Otahuhu College principal Neil Watson has returned inspired from an educational study tour of the United States.
Watson joined a group of 20 educators from different countries for the exchange programme based at California State University, Chico with visits to Sacramento, San Francisco and Chicago and Washington D.C. He was selected from educators nominated by US embassies around the world to participate in the Study of the US Institute (SUSI) programme, funded by the US Department of State. The aim of the programme is to foster international understanding, improve the teaching about the United States in academic institutions abroad, and share best practice around educational matters.
Watson describes the study tour as a “fantastic experience” and says it gave him the chance to reflect on New Zealand education.
“In New Zealand we have a lot of autonomy and we trust teachers to be professional and to do a good job – that isn’t necessarily the case in the US and many other countries,” he says.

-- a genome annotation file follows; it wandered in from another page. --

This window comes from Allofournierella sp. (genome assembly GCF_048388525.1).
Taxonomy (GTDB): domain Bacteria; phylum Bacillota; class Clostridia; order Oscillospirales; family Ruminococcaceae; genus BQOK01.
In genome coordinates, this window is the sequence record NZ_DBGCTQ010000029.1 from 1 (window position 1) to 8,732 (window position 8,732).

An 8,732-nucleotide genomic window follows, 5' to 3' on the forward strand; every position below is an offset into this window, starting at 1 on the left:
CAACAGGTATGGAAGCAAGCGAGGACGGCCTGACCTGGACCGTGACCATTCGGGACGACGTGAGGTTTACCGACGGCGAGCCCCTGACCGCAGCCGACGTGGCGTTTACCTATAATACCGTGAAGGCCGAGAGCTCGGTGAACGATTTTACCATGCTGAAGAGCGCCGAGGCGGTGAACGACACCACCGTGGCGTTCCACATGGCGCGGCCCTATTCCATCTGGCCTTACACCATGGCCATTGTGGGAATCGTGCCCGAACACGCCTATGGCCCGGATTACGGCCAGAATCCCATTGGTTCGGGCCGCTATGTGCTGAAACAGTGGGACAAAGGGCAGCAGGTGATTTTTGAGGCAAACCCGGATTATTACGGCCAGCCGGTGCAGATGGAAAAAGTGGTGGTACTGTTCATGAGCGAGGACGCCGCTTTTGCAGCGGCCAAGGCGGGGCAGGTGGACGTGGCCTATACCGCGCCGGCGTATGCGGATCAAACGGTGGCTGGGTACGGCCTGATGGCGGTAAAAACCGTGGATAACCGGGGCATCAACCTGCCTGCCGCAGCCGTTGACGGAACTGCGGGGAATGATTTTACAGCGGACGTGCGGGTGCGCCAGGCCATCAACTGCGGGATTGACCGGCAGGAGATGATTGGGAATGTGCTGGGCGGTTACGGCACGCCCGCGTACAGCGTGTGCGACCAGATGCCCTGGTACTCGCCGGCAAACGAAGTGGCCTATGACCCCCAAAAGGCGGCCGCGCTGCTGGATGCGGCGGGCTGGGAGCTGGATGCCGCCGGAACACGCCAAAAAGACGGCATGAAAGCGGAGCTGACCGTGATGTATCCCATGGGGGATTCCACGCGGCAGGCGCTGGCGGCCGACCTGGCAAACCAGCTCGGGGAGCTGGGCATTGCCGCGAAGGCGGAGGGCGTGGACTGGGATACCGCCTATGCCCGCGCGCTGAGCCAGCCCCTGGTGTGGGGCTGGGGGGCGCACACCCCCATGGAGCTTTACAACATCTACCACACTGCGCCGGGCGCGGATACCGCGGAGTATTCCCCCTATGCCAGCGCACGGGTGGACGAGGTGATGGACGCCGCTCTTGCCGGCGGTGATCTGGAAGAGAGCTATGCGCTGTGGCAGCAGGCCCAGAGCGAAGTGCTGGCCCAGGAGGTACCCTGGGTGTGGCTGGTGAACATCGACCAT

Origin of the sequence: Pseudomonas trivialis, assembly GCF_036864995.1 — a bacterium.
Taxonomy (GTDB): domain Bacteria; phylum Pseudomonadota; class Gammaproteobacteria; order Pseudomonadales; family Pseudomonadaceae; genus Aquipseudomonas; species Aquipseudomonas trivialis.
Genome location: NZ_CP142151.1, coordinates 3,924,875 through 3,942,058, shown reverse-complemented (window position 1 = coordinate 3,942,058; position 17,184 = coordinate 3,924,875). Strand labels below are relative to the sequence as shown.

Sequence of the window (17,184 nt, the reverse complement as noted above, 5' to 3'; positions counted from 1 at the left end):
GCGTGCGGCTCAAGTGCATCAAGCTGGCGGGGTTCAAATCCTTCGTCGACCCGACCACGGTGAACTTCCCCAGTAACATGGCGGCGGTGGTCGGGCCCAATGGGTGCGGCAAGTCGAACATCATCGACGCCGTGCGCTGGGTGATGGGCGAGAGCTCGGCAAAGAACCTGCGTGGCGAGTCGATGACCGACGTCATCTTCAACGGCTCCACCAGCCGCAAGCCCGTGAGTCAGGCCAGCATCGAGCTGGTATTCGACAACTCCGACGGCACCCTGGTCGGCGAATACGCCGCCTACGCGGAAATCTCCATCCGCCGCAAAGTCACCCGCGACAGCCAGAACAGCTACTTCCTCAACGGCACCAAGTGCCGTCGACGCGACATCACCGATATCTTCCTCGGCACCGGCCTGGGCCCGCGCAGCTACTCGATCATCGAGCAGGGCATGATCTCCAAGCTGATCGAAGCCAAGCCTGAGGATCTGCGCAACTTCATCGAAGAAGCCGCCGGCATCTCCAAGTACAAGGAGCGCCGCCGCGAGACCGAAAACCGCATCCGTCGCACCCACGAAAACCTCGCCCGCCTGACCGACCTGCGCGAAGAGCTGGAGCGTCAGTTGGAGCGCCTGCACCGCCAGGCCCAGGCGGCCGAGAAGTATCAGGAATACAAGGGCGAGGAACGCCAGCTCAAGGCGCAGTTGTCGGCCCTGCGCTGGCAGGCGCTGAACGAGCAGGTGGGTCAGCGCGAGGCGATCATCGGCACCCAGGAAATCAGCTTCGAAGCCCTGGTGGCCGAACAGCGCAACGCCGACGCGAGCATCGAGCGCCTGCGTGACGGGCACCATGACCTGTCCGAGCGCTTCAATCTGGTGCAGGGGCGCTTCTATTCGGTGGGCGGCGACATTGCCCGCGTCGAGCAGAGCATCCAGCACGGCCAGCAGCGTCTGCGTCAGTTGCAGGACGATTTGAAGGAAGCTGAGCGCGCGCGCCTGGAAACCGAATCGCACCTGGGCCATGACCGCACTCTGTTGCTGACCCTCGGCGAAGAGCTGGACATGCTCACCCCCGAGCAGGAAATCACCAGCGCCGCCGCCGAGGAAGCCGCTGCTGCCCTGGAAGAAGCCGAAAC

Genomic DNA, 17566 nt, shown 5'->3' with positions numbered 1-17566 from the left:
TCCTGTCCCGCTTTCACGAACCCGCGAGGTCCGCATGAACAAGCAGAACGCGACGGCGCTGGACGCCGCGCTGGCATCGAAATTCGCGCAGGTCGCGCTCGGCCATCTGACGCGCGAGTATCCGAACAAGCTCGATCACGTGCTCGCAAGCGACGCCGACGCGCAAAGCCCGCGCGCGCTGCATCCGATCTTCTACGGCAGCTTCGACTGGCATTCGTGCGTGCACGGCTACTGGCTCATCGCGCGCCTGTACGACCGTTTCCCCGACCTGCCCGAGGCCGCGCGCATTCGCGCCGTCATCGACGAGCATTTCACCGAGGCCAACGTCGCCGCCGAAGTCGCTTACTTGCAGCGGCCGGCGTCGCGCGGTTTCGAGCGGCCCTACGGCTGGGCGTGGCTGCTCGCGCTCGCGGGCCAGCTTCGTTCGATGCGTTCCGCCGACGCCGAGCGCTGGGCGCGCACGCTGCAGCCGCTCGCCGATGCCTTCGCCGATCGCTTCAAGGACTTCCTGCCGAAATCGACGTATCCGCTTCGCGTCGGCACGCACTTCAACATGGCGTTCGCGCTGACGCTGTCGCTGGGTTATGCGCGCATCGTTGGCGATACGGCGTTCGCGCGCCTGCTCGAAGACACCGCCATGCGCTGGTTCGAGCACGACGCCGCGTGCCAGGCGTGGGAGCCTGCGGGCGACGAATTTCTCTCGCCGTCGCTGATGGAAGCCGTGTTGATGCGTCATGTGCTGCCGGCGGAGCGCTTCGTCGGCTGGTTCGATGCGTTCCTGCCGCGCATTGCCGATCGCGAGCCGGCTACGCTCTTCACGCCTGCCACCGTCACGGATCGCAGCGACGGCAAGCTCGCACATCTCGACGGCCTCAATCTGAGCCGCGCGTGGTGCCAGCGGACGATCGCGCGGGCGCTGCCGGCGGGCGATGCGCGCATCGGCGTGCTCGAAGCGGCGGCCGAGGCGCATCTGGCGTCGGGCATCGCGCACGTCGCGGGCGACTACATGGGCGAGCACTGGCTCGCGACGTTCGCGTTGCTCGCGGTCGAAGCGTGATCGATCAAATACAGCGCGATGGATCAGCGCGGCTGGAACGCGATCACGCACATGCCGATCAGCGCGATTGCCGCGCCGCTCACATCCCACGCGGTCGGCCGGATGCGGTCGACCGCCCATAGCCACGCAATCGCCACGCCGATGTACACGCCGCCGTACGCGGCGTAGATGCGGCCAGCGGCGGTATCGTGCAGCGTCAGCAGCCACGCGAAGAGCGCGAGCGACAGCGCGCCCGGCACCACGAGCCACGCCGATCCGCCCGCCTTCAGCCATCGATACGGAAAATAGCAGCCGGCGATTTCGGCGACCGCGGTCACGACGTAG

“That allows us to have the freedom to adapt to the needs of our community and our students more quickly. It’s a real strength of the New Zealand system.”
Watson says that United States schools in many cases were working on similar areas as New Zealand schools. In particular, work around higher-level thinking and the engagement of students is an area where New Zealand is doing a lot of good work, he says.
Watson felt the tour also confirmed the excellent work being done at his school, Otahuhu College.
“The time and effort the teachers put into their students really pays off in terms of the outcomes,” he says.
“One thing that really came through was how we build relationships with our students and how we engage them in their learning.”
He gave the school’s science programme as an example. The hands-on programme really sparked students’ learning, he says, compared with test-driven, textbook-driven approaches to learning.
In terms of what he’d like to do differently as a result of the study tour, Watson is keen to integrate more service learning into the school, as a way of taking a more active role in the community.
At the moment Otahuhu College has some students doing volunteer work in local primary schools and rest homes. The school’s First XV rugby team also does some volunteer work, but Watson would like to see this rolled out to the wider student population.
“I think it would be a good thing for our kids and for our community.”